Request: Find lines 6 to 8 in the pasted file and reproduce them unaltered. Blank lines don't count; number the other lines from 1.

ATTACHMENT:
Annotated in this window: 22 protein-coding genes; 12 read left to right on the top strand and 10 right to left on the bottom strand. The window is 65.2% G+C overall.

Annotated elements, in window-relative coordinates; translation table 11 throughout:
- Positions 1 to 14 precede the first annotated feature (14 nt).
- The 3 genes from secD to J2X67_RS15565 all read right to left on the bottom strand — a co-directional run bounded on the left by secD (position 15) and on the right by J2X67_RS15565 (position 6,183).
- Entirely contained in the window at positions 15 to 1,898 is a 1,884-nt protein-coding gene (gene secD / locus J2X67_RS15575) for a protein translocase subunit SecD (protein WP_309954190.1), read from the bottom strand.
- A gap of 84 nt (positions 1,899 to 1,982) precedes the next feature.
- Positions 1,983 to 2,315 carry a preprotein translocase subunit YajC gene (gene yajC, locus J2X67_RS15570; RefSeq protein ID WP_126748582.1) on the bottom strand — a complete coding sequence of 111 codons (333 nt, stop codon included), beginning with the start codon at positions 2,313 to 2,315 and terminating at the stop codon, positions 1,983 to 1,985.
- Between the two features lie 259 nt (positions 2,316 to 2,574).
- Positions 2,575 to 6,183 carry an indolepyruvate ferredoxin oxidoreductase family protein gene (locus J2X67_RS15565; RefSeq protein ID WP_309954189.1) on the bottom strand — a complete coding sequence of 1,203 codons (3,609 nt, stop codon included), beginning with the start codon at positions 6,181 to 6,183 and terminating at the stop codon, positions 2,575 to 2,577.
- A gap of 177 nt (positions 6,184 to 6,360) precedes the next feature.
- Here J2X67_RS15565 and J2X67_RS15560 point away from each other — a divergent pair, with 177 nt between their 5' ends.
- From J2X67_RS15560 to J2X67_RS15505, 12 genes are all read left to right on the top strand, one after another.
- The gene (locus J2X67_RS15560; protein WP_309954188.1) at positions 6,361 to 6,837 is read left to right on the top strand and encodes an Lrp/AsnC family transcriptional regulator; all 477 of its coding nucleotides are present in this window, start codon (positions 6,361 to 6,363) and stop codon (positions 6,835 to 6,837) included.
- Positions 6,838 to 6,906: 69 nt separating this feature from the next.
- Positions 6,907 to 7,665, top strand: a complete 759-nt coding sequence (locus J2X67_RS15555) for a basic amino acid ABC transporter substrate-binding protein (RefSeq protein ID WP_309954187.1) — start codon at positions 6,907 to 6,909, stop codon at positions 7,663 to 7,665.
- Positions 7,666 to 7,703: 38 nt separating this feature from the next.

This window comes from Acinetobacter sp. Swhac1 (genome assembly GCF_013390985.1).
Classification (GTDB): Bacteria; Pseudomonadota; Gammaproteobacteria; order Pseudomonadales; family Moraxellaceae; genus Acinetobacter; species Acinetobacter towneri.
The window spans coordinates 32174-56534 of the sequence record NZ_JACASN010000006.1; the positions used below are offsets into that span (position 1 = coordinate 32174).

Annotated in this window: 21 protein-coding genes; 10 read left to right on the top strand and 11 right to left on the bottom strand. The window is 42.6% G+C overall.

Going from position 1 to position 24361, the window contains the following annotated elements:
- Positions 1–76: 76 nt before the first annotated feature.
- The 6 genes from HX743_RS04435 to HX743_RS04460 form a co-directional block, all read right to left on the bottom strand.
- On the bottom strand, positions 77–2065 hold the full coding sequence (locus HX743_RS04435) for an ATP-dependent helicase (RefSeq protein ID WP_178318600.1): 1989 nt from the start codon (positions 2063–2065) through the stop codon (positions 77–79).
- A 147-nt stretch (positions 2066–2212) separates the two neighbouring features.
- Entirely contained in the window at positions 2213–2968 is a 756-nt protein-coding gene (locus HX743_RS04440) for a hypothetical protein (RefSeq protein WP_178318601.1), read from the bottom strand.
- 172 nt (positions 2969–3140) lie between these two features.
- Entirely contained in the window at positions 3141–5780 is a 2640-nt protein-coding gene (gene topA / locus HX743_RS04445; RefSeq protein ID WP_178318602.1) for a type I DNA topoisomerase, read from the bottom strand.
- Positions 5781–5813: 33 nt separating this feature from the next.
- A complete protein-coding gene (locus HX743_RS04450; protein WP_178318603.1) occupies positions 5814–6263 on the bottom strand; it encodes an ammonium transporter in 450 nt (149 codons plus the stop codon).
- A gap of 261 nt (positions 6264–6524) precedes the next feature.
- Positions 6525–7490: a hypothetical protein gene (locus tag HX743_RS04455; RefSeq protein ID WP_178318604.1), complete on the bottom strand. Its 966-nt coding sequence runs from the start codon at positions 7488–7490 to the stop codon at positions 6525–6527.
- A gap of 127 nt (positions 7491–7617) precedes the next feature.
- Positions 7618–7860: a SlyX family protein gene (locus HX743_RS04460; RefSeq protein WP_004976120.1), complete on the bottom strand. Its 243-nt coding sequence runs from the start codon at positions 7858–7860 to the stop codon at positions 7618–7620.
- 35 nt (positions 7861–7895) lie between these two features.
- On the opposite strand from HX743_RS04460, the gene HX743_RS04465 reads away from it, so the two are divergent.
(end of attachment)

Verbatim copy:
- A gap of 84 nt (positions 1,899 to 1,982) precedes the next feature.
- Positions 1,983 to 2,315 carry a preprotein translocase subunit YajC gene (gene yajC, locus J2X67_RS15570; RefSeq protein ID WP_126748582.1) on the bottom strand — a complete coding sequence of 111 codons (333 nt, stop codon included), beginning with the start codon at positions 2,313 to 2,315 and terminating at the stop codon, positions 1,983 to 1,985.
- Between the two features lie 259 nt (positions 2,316 to 2,574).